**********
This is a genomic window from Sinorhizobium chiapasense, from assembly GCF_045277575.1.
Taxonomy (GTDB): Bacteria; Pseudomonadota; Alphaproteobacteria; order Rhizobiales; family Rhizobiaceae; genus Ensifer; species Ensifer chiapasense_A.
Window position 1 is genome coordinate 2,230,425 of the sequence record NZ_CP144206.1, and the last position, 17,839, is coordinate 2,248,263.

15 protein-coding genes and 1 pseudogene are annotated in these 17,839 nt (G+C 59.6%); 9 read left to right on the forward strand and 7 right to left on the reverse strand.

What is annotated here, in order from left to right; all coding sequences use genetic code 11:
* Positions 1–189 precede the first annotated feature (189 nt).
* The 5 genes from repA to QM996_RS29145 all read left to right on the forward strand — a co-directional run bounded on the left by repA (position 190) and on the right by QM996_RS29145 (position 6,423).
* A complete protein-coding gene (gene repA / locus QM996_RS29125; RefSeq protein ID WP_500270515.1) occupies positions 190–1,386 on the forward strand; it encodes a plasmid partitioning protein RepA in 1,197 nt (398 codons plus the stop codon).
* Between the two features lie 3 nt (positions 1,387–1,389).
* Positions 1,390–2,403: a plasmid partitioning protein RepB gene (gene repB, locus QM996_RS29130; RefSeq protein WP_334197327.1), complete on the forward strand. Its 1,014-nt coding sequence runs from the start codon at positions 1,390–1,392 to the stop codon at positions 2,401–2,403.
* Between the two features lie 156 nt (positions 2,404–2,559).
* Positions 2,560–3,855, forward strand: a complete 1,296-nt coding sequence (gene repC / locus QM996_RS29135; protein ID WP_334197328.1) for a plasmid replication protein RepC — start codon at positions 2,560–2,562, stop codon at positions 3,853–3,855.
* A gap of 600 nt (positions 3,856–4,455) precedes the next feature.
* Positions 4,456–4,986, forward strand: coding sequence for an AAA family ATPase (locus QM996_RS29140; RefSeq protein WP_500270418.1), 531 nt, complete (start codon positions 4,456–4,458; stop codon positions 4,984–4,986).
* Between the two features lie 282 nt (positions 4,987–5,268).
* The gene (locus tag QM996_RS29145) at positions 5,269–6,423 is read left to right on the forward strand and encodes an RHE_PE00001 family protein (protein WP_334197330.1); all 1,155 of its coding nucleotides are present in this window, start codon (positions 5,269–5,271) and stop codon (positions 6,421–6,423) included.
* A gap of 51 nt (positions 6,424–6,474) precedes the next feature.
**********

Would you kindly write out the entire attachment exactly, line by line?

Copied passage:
This is a genomic window from Sinorhizobium chiapasense, from assembly GCF_045277575.1.
Taxonomy (GTDB): Bacteria; Pseudomonadota; Alphaproteobacteria; order Rhizobiales; family Rhizobiaceae; genus Ensifer; species Ensifer chiapasense_A.
Window position 1 is genome coordinate 2,230,425 of the sequence record NZ_CP144206.1, and the last position, 17,839, is coordinate 2,248,263.

15 protein-coding genes and 1 pseudogene are annotated in these 17,839 nt (G+C 59.6%); 9 read left to right on the forward strand and 7 right to left on the reverse strand.

What is annotated here, in order from left to right; all coding sequences use genetic code 11:
* Positions 1–189 precede the first annotated feature (189 nt).
* The 5 genes from repA to QM996_RS29145 all read left to right on the forward strand — a co-directional run bounded on the left by repA (position 190) and on the right by QM996_RS29145 (position 6,423).
* A complete protein-coding gene (gene repA / locus QM996_RS29125; RefSeq protein ID WP_500270515.1) occupies positions 190–1,386 on the forward strand; it encodes a plasmid partitioning protein RepA in 1,197 nt (398 codons plus the stop codon).
* Between the two features lie 3 nt (positions 1,387–1,389).
* Positions 1,390–2,403: a plasmid partitioning protein RepB gene (gene repB, locus QM996_RS29130; RefSeq protein WP_334197327.1), complete on the forward strand. Its 1,014-nt coding sequence runs from the start codon at positions 1,390–1,392 to the stop codon at positions 2,401–2,403.
* Between the two features lie 156 nt (positions 2,404–2,559).
* Positions 2,560–3,855, forward strand: a complete 1,296-nt coding sequence (gene repC / locus QM996_RS29135; protein ID WP_334197328.1) for a plasmid replication protein RepC — start codon at positions 2,560–2,562, stop codon at positions 3,853–3,855.
* A gap of 600 nt (positions 3,856–4,455) precedes the next feature.
* Positions 4,456–4,986, forward strand: coding sequence for an AAA family ATPase (locus QM996_RS29140; RefSeq protein WP_500270418.1), 531 nt, complete (start codon positions 4,456–4,458; stop codon positions 4,984–4,986).
* Between the two features lie 282 nt (positions 4,987–5,268).
* The gene (locus tag QM996_RS29145) at positions 5,269–6,423 is read left to right on the forward strand and encodes an RHE_PE00001 family protein (protein WP_334197330.1); all 1,155 of its coding nucleotides are present in this window, start codon (positions 5,269–5,271) and stop codon (positions 6,421–6,423) included.
* A gap of 51 nt (positions 6,424–6,474) precedes the next feature.